Her cell rang. She glanced at her watch—twelve-fifteen—and reached for her phone, noting the caller’s Chicago area code. “Kramer.” 

“It’s Gwyn.” 

“I planned to check online in case you left a message,” Violet said. The informant had told her never to phone lest her boyfriend—a mobster who worked with the Martino family—answer the call. 

“Angelo’s away for the night. I bought one of those nontraceable cell phones. Wanted you to know the latest.” 

Violet’s stomach tightened, hearing the wariness in Gwyn’s voice. “You’re okay, aren’t you?” 

“Angelo’s acting strange. He said everyone’s on edge. Vincent Martino’s making changes. Angelo knew where he stood when the old don, Salvatore, was in charge. With Vincent, things aren’t so clear. Angelo said the new don has to prove himself to his father before Salvatore dies. Somehow it involves those women who were killed in Montana.” 

Just as long as Gwyn didn’t get hurt. 

Although Violet had never met her informant in person, she and Gwyn had connected online a little over a year ago when Violet had researched a possible story lead on the mob. She’d never completed the story, but the mobster’s girlfriend had kept in touch, providing more and more insider information. With Violet’s encouragement, Gwyn had recently admitted she wanted to make a new life for herself free from Angelo and the mob. 

“Some of the capos are upset,” Gwyn said. “Evidently, the hit men went after the wrong women.” 

“You mean, Ruby Summers Maxwell and Carlie Donald weren’t supposed to die?” 

“The target was someone else. A gal named Eloise Hill. At least that’s what Angelo heard. She testified against Salvatore years ago.” 

“And Vincent wants her dead to gain favor with his ailing father?” 

“Vincent lacks Salvatore’s charisma. Some say he’s more interested in women than in running the organization.” 

“Can you find out more about Eloise for me? And let me know if any other women are being targeted?”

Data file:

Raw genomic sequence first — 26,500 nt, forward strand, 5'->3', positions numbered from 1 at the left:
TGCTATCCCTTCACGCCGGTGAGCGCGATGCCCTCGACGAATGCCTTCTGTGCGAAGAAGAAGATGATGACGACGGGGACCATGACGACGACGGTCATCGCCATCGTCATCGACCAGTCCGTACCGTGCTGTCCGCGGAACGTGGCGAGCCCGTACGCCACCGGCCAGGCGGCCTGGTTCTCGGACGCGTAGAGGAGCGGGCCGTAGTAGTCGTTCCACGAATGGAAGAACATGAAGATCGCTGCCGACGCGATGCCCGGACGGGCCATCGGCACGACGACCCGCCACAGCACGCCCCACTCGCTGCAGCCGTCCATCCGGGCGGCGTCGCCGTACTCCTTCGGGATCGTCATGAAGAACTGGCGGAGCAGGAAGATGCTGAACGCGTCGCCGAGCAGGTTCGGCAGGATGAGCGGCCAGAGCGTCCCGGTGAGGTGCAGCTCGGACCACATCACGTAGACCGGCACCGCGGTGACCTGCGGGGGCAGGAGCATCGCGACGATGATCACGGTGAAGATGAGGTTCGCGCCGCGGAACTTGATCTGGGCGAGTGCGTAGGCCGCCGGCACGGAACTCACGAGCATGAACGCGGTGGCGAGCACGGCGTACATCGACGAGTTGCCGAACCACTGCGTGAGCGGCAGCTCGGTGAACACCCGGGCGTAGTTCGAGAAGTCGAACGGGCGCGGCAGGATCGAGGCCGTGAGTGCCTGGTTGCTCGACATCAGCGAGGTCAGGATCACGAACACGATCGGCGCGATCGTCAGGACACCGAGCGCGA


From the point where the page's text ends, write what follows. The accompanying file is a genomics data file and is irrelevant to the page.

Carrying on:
“I’ll see what I can do.” 

 Weed out author intrusion and info dumps. 

Author intrusion is when the writer inserts his or her personal opinion into a story. Info dumps are when additional information is provided that does not necessarily enhance the story. Any information needed for the story should be introduced by the characters and not as an aside that pulls the reader out of the plot’s forward progression.

Keep your sentences active. 

Rewrite passive sentences into active voice: subject-verb-object.

The ball was thrown by the boy. Passive. 
The boy threw the ball. Active. 

Adverbs are rarely needed. 

Don’t overuse adverbs, especially with dialogue tags. Instead, use description or active beats to replace–ly words.

 “You’re a louse,” Janine said angrily. 
 Janine fisted her hands and stomped her foot. “You’re a louse.”

Watch for word or phrase duplication. 

If you’re like me, a favorite word or turn of phrase can keep reappearing in a manuscript. Each time the turn of phrase is used weakens the overall effect. What began as a fresh and unique turn of phrase can easily become an aggravation for the reader if used too often.

 Vary sentence structure. 

Repeating the same sentence pattern over and over again spells one thing: BORING! Add introductory phrases, join two complete sentences with a conjunction or insert short sentences into the mix to keep the reader engaged.

 The beginning of THE GENERAL’S SECRETARY shows how I varied sentence structure: 

Lillie Beaumont gasped for air and fought her way through the dream that came too often. Her heart pounded a warning as she blinked open her eyes, allowing the dark outline of her bedroom to sweep into focus. She lifted her head off the pillow and anticipated the distant thunder before the sound reached her ears. 

Low. Rumbling. Menacing, like cannon fire at nearby Fort Rickman, Georgia. 

Weeding her fingers through the sheets, she grasped for anything that would calm her spinning stomach and racing pulse. 

Another rumble, this time closer. 

Then another and another in rapid succession, each encroaching on her space, her air, her life. 

 She, She, She or He, He, He problems? 

Be on the lookout for character names or personal pronouns used repeatedly at the beginning of sentences. To catch repeats, read the story in hard copy or switch to web layout (under the View option on your task bar) as opposed to print layout. Some folks change fonts to help recognize duplicate words and typos. Others use a two column, single-spaced format that more closely aligns to the printed book form. Bottom line, use any trick that helps your weary eyes find mistakes.

 Filter out filter words. 

Certain words, called filters, form a barrier between the character and the reader. Whenever possible stay clear of feel, hear, see, think, wonder, realize, watch. For a longer list, go to Susan Dennard’s blog.

 He heard the cell phone ring. Filter. 
 The cell phone chirped. Non-filter. 

 She realized she was wrong. Filter. 
 She was wrong. Non-filter. 

 Don’t overuse italics.